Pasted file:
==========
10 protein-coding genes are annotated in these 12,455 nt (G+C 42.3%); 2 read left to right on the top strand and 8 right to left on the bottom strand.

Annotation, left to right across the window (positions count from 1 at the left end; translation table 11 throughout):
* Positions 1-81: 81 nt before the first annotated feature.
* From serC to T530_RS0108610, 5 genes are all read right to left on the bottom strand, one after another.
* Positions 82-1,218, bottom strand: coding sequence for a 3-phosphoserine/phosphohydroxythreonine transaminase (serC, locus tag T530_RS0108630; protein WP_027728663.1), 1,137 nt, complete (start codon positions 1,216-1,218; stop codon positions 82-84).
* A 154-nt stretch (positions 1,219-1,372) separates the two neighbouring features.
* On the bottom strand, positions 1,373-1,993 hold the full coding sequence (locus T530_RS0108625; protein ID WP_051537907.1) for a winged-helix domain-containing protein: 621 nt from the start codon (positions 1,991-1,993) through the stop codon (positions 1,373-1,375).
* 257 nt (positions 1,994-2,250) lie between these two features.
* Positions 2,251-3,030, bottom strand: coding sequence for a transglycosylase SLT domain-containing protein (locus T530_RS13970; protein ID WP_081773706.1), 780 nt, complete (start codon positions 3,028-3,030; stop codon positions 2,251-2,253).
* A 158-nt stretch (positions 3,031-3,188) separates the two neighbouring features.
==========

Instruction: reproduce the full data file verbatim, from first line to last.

10 protein-coding genes are annotated in these 12,455 nt (G+C 42.3%); 2 read left to right on the top strand and 8 right to left on the bottom strand.

Annotation, left to right across the window (positions count from 1 at the left end; translation table 11 throughout):
* Positions 1-81: 81 nt before the first annotated feature.
* From serC to T530_RS0108610, 5 genes are all read right to left on the bottom strand, one after another.
* Positions 82-1,218, bottom strand: coding sequence for a 3-phosphoserine/phosphohydroxythreonine transaminase (serC, locus tag T530_RS0108630; protein WP_027728663.1), 1,137 nt, complete (start codon positions 1,216-1,218; stop codon positions 82-84).
* A 154-nt stretch (positions 1,219-1,372) separates the two neighbouring features.
* On the bottom strand, positions 1,373-1,993 hold the full coding sequence (locus T530_RS0108625; protein ID WP_051537907.1) for a winged-helix domain-containing protein: 621 nt from the start codon (positions 1,991-1,993) through the stop codon (positions 1,373-1,375).
* 257 nt (positions 1,994-2,250) lie between these two features.
* Positions 2,251-3,030, bottom strand: coding sequence for a transglycosylase SLT domain-containing protein (locus T530_RS13970; protein ID WP_081773706.1), 780 nt, complete (start codon positions 3,028-3,030; stop codon positions 2,251-2,253).
* A 158-nt stretch (positions 3,031-3,188) separates the two neighbouring features.